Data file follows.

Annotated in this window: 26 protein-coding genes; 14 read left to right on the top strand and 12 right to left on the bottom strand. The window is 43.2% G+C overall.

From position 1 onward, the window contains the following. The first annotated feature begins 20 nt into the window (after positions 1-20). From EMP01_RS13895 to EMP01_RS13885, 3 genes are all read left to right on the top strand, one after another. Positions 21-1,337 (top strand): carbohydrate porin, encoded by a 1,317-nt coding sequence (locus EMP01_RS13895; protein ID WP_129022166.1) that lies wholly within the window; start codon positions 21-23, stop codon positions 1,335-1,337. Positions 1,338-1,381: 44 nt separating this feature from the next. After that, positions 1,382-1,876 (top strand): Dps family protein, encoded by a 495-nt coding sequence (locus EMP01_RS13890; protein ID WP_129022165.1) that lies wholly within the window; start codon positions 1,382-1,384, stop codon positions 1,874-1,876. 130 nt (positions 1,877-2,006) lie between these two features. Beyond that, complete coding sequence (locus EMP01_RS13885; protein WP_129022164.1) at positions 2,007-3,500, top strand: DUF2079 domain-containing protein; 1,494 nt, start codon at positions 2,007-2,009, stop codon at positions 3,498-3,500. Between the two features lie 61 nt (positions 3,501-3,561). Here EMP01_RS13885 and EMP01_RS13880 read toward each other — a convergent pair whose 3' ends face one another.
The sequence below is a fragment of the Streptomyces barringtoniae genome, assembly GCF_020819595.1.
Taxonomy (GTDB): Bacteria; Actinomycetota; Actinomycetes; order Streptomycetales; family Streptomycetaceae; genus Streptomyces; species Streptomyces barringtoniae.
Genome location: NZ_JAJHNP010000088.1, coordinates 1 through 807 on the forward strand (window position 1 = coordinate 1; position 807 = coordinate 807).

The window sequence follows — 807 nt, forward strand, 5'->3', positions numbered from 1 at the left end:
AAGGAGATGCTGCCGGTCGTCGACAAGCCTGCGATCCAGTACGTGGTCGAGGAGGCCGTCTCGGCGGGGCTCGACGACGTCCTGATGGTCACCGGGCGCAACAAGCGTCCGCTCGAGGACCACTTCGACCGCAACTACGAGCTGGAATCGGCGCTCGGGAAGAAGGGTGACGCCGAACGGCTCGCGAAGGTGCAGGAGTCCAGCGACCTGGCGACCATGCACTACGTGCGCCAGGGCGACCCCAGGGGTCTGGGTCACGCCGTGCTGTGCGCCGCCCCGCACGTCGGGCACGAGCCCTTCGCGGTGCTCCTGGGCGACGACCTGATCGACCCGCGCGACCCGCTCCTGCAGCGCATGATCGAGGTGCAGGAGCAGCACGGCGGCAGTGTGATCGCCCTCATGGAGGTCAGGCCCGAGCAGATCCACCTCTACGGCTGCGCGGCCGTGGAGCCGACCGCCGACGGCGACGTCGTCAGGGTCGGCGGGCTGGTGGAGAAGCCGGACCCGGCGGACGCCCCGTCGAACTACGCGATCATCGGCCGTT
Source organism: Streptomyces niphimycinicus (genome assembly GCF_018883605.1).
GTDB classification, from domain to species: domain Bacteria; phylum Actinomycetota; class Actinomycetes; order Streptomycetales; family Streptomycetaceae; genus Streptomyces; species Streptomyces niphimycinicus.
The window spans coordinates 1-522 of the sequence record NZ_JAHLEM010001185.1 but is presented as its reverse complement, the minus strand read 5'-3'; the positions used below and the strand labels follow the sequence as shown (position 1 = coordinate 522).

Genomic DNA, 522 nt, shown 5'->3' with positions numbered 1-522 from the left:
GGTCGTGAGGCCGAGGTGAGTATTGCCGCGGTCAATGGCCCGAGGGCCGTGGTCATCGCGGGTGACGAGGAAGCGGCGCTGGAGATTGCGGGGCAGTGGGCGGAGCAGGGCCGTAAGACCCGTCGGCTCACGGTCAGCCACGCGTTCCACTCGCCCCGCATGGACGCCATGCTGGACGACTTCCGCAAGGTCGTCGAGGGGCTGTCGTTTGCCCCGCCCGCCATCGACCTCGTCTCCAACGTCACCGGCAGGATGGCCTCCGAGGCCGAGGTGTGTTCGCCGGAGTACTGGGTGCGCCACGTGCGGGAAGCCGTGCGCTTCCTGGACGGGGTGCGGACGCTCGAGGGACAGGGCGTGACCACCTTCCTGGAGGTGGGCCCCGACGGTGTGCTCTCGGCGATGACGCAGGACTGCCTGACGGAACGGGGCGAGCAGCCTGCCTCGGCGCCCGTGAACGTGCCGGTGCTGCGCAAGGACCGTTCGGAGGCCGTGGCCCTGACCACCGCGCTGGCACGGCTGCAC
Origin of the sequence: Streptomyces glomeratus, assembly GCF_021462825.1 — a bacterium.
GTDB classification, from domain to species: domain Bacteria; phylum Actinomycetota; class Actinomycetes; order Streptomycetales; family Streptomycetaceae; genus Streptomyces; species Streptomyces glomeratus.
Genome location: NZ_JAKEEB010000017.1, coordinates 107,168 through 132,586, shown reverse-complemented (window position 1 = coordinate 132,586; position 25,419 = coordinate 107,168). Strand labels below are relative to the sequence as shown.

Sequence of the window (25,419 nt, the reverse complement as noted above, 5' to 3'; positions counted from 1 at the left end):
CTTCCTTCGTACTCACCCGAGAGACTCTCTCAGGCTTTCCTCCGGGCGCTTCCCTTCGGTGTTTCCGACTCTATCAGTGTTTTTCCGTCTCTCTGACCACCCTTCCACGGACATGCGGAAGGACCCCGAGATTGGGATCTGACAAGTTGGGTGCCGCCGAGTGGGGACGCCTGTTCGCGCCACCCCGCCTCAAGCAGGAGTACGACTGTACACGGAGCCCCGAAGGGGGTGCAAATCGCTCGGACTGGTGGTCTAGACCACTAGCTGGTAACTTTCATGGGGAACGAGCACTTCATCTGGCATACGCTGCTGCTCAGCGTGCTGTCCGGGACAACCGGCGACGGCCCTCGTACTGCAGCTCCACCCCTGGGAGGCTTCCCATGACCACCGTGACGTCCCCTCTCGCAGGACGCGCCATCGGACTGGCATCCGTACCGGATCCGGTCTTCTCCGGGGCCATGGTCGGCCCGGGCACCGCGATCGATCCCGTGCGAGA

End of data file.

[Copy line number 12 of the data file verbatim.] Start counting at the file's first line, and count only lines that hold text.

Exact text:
GGTCGTGAGGCCGAGGTGAGTATTGCCGCGGTCAATGGCCCGAGGGCCGTGGTCATCGCGGGTGACGAGGAAGCGGCGCTGGAGATTGCGGGGCAGTGGGCGGAGCAGGGCCGTAAGACCCGTCGGCTCACGGTCAGCCACGCGTTCCACTCGCCCCGCATGGACGCCATGCTGGACGACTTCCGCAAGGTCGTCGAGGGGCTGTCGTTTGCCCCGCCCGCCATCGACCTCGTCTCCAACGTCACCGGCAGGATGGCCTCCGAGGCCGAGGTGTGTTCGCCGGAGTACTGGGTGCGCCACGTGCGGGAAGCCGTGCGCTTCCTGGACGGGGTGCGGACGCTCGAGGGACAGGGCGTGACCACCTTCCTGGAGGTGGGCCCCGACGGTGTGCTCTCGGCGATGACGCAGGACTGCCTGACGGAACGGGGCGAGCAGCCTGCCTCGGCGCCCGTGAACGTGCCGGTGCTGCGCAAGGACCGTTCGGAGGCCGTGGCCCTGACCACCGCGCTGGCACGGCTGCAC